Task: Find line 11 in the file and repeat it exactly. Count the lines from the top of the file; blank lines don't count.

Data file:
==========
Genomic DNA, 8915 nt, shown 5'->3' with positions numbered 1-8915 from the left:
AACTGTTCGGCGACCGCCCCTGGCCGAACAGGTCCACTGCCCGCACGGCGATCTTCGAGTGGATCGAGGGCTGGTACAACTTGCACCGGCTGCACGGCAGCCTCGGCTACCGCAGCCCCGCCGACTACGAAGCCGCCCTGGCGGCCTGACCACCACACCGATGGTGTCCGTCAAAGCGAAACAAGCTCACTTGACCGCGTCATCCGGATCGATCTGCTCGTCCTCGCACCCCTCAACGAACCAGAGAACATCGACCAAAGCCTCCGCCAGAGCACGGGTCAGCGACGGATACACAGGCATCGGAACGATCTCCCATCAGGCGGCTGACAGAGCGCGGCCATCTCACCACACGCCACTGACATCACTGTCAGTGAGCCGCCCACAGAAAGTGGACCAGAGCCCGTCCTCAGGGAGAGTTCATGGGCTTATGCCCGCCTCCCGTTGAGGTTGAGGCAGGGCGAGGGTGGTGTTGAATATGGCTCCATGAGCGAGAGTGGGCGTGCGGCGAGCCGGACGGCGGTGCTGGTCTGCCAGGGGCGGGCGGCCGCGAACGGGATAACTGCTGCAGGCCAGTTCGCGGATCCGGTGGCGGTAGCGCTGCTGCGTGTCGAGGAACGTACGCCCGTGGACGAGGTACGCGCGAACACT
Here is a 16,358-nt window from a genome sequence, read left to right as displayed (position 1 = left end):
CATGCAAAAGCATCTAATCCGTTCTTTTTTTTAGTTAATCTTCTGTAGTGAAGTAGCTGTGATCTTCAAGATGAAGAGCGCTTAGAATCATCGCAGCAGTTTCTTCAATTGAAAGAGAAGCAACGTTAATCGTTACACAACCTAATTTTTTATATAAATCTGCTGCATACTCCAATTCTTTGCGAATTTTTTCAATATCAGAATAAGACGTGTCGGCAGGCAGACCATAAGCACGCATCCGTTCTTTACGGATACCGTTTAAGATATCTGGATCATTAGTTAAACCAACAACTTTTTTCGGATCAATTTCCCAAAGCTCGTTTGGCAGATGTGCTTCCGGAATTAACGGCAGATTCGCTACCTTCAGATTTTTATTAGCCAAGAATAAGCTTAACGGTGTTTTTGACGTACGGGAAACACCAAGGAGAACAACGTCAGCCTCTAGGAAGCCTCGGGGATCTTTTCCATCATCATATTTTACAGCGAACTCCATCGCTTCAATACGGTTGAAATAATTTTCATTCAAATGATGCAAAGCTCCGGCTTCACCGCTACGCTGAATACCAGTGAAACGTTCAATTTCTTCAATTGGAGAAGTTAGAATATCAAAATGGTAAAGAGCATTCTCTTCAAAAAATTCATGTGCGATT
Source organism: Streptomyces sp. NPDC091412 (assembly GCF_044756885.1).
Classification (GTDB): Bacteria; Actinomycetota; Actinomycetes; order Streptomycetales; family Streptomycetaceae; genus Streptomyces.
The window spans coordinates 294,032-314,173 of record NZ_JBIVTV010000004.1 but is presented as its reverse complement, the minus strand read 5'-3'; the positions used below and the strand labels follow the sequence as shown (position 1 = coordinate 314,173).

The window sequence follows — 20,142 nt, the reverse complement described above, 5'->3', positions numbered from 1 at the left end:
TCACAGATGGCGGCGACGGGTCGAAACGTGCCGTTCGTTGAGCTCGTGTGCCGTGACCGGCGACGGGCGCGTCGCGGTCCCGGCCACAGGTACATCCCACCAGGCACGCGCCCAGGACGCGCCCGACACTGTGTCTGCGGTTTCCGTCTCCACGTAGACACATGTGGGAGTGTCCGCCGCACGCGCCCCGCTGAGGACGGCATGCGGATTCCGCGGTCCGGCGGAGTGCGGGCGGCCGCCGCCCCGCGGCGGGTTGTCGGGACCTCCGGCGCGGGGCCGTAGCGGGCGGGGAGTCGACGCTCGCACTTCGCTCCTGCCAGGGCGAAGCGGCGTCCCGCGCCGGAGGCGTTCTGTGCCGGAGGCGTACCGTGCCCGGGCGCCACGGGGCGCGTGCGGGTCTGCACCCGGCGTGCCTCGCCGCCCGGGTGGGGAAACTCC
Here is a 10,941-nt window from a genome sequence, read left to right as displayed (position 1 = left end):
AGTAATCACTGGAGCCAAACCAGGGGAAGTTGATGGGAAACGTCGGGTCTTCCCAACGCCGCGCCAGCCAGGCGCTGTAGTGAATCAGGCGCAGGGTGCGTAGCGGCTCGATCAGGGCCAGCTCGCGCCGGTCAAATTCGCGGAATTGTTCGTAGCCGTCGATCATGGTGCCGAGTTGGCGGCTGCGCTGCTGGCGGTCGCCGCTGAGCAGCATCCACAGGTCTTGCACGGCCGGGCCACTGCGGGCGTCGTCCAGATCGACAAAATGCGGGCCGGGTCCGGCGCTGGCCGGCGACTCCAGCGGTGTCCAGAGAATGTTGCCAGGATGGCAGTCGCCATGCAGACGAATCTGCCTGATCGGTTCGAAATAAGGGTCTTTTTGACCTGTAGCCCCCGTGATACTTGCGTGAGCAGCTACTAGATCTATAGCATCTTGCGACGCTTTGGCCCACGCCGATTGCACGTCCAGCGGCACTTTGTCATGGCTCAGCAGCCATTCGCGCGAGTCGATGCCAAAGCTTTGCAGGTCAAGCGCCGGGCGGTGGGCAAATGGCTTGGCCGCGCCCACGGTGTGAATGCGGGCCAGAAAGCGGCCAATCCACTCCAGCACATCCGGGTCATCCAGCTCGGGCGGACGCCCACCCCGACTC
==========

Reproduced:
AGTAATCACTGGAGCCAAACCAGGGGAAGTTGATGGGAAACGTCGGGTCTTCCCAACGCCGCGCCAGCCAGGCGCTGTAGTGAATCAGGCGCAGGGTGCGTAGCGGCTCGATCAGGGCCAGCTCGCGCCGGTCAAATTCGCGGAATTGTTCGTAGCCGTCGATCATGGTGCCGAGTTGGCGGCTGCGCTGCTGGCGGTCGCCGCTGAGCAGCATCCACAGGTCTTGCACGGCCGGGCCACTGCGGGCGTCGTCCAGATCGACAAAATGCGGGCCGGGTCCGGCGCTGGCCGGCGACTCCAGCGGTGTCCAGAGAATGTTGCCAGGATGGCAGTCGCCATGCAGACGAATCTGCCTGATCGGTTCGAAATAAGGGTCTTTTTGACCTGTAGCCCCCGTGATACTTGCGTGAGCAGCTACTAGATCTATAGCATCTTGCGACGCTTTGGCCCACGCCGATTGCACGTCCAGCGGCACTTTGTCATGGCTCAGCAGCCATTCGCGCGAGTCGATGCCAAAGCTTTGCAGGTCAAGCGCCGGGCGGTGGGCAAATGGCTTGGCCGCGCCCACGGTGTGAATGCGGGCCAGAAAGCGGCCAATCCACTCCAGCACATCCGGGTCATCCAGCTCGGGCGGACGCCCACCCCGACTC